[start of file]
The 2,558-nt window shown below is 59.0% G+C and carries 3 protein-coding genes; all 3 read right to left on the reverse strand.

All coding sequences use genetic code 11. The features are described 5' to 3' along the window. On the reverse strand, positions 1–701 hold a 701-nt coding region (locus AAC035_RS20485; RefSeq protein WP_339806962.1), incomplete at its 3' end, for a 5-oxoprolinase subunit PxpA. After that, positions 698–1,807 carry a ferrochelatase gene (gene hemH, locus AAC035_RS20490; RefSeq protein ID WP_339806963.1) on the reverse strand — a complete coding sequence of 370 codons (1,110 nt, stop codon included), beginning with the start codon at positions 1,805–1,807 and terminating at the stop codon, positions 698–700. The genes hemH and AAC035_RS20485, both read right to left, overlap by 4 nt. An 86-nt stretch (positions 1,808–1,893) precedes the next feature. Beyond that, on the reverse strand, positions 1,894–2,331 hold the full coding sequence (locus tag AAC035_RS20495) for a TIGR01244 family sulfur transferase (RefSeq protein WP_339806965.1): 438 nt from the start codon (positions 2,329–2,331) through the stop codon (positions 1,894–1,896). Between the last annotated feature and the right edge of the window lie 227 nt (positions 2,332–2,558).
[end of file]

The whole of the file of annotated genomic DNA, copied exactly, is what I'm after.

The 2,558-nt window shown below is 59.0% G+C and carries 3 protein-coding genes; all 3 read right to left on the reverse strand.

All coding sequences use genetic code 11. The features are described 5' to 3' along the window. On the reverse strand, positions 1–701 hold a 701-nt coding region (locus AAC035_RS20485; RefSeq protein WP_339806962.1), incomplete at its 3' end, for a 5-oxoprolinase subunit PxpA. After that, positions 698–1,807 carry a ferrochelatase gene (gene hemH, locus AAC035_RS20490; RefSeq protein ID WP_339806963.1) on the reverse strand — a complete coding sequence of 370 codons (1,110 nt, stop codon included), beginning with the start codon at positions 1,805–1,807 and terminating at the stop codon, positions 698–700. The genes hemH and AAC035_RS20485, both read right to left, overlap by 4 nt. An 86-nt stretch (positions 1,808–1,893) precedes the next feature. Beyond that, on the reverse strand, positions 1,894–2,331 hold the full coding sequence (locus tag AAC035_RS20495) for a TIGR01244 family sulfur transferase (RefSeq protein WP_339806965.1): 438 nt from the start codon (positions 2,329–2,331) through the stop codon (positions 1,894–1,896). Between the last annotated feature and the right edge of the window lie 227 nt (positions 2,332–2,558).